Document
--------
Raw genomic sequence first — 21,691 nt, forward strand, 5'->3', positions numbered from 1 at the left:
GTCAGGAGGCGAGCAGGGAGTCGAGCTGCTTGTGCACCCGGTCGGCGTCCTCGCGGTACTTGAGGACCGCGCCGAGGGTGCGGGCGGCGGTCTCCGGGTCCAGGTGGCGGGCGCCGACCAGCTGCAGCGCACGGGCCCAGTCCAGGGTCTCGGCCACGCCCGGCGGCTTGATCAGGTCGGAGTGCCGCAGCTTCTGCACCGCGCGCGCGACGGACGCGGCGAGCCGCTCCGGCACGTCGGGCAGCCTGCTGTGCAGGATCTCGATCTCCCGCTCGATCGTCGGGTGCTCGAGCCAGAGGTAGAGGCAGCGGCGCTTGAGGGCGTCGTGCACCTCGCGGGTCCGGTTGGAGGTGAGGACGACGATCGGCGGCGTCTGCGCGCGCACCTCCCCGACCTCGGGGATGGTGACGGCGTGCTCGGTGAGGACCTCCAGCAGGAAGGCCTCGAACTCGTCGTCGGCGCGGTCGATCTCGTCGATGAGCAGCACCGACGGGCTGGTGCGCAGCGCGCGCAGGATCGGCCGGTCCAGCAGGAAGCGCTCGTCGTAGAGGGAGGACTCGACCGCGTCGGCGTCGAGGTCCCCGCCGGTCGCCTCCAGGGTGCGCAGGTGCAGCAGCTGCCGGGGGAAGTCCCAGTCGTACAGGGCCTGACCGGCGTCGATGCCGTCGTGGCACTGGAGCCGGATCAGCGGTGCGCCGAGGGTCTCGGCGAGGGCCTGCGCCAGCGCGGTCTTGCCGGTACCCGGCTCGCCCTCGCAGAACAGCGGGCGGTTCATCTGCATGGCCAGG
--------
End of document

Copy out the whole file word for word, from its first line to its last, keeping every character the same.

Raw genomic sequence first — 21,691 nt, forward strand, 5'->3', positions numbered from 1 at the left:
GTCAGGAGGCGAGCAGGGAGTCGAGCTGCTTGTGCACCCGGTCGGCGTCCTCGCGGTACTTGAGGACCGCGCCGAGGGTGCGGGCGGCGGTCTCCGGGTCCAGGTGGCGGGCGCCGACCAGCTGCAGCGCACGGGCCCAGTCCAGGGTCTCGGCCACGCCCGGCGGCTTGATCAGGTCGGAGTGCCGCAGCTTCTGCACCGCGCGCGCGACGGACGCGGCGAGCCGCTCCGGCACGTCGGGCAGCCTGCTGTGCAGGATCTCGATCTCCCGCTCGATCGTCGGGTGCTCGAGCCAGAGGTAGAGGCAGCGGCGCTTGAGGGCGTCGTGCACCTCGCGGGTCCGGTTGGAGGTGAGGACGACGATCGGCGGCGTCTGCGCGCGCACCTCCCCGACCTCGGGGATGGTGACGGCGTGCTCGGTGAGGACCTCCAGCAGGAAGGCCTCGAACTCGTCGTCGGCGCGGTCGATCTCGTCGATGAGCAGCACCGACGGGCTGGTGCGCAGCGCGCGCAGGATCGGCCGGTCCAGCAGGAAGCGCTCGTCGTAGAGGGAGGACTCGACCGCGTCGGCGTCGAGGTCCCCGCCGGTCGCCTCCAGGGTGCGCAGGTGCAGCAGCTGCCGGGGGAAGTCCCAGTCGTACAGGGCCTGACCGGCGTCGATGCCGTCGTGGCACTGGAGCCGGATCAGCGGTGCGCCGAGGGTCTCGGCGAGGGCCTGCGCCAGCGCGGTCTTGCCGGTACCCGGCTCGCCCTCGCAGAACAGCGGGCGGTTCATCTGCATGGCCAGG